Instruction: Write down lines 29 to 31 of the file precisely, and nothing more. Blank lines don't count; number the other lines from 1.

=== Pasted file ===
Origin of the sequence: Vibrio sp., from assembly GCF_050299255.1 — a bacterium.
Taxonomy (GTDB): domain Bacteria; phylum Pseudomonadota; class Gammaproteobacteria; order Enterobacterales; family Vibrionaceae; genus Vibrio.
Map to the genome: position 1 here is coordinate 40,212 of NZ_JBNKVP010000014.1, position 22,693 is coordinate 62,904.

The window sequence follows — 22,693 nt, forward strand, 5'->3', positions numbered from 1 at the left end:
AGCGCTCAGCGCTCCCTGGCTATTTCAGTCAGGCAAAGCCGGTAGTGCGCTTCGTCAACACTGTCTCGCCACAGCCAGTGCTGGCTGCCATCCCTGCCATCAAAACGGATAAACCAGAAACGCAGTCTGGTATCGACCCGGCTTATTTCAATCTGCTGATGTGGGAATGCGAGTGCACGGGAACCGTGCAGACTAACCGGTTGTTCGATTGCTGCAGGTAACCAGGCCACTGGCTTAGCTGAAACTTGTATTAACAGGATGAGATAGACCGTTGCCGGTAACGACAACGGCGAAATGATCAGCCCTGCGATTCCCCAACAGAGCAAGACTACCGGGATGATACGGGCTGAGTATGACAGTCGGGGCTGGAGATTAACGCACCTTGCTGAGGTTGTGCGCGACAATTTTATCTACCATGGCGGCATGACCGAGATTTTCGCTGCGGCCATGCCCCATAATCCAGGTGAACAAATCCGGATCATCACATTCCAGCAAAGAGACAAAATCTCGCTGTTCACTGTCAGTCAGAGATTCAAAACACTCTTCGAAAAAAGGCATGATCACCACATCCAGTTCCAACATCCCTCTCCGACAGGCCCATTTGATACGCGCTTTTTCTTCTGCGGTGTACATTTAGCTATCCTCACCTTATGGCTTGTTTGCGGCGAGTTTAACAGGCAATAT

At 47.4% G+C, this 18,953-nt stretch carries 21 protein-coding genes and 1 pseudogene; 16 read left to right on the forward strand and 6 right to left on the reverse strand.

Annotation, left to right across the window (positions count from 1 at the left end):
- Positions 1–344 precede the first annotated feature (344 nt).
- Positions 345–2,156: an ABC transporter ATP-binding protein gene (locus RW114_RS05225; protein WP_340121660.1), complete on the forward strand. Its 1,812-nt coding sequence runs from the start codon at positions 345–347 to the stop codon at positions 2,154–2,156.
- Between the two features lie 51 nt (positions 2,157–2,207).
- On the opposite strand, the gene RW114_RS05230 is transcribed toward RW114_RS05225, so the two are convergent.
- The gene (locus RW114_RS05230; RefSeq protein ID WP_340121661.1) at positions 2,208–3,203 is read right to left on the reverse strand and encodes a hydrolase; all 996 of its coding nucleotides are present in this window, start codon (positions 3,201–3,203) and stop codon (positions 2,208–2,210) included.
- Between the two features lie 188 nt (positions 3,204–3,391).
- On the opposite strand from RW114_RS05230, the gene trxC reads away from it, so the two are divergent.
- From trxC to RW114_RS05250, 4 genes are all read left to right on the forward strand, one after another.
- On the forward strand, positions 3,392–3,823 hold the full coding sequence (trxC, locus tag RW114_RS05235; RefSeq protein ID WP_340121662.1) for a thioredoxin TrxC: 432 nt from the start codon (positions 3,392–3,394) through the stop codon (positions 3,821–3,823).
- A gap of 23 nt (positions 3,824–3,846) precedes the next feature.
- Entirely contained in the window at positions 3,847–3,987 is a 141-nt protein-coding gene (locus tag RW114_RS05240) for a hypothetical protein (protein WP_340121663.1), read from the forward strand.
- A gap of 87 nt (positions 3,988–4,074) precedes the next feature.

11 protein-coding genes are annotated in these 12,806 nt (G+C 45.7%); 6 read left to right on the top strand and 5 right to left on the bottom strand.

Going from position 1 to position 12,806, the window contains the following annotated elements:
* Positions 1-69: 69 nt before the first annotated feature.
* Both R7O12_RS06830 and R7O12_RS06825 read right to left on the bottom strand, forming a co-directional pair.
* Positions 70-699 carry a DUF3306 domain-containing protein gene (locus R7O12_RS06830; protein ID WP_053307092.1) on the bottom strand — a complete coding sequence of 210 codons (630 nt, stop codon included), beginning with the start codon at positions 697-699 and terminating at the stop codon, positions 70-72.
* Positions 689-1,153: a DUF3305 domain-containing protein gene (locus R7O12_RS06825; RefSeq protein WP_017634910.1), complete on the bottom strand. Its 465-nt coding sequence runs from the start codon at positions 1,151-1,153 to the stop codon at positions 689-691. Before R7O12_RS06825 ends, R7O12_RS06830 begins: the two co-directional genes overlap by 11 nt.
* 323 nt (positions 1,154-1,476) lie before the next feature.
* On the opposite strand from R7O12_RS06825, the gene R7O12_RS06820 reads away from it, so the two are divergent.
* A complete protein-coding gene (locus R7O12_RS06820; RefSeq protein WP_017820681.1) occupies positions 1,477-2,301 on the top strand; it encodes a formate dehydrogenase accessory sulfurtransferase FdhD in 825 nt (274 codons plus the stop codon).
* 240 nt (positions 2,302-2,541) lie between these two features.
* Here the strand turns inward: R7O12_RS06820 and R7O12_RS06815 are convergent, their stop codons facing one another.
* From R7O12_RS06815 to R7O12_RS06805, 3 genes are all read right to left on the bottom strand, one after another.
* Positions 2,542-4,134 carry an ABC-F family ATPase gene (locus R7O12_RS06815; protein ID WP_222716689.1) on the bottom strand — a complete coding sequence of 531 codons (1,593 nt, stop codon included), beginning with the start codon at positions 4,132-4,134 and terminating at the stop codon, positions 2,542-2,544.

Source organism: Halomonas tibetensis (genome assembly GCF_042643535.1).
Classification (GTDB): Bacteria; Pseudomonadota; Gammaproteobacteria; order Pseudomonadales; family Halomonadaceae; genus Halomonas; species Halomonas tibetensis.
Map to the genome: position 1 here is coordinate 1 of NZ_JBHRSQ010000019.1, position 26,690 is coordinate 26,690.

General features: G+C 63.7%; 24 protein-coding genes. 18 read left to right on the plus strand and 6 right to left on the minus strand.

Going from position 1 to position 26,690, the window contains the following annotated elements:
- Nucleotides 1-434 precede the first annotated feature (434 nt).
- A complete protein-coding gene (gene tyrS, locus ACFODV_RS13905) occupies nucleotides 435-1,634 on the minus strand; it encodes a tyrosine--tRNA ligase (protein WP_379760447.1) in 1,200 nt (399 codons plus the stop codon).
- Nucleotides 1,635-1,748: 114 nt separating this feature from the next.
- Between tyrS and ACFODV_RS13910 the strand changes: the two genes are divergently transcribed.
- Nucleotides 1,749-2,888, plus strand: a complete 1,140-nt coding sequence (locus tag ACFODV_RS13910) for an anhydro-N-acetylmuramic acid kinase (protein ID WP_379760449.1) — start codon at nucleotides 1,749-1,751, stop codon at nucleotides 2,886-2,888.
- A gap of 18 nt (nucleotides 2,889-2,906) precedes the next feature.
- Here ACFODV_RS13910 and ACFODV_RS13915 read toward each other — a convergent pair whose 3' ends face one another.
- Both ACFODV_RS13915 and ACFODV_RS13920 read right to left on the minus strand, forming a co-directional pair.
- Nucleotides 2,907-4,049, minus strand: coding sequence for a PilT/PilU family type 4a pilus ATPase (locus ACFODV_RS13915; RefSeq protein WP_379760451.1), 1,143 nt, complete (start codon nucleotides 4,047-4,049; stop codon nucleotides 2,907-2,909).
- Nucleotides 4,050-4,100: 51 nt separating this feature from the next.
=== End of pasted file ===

* 240 nt (positions 2,302-2,541) lie between these two features.
* Here the strand turns inward: R7O12_RS06820 and R7O12_RS06815 are convergent, their stop codons facing one another.
* From R7O12_RS06815 to R7O12_RS06805, 3 genes are all read right to left on the bottom strand, one after another.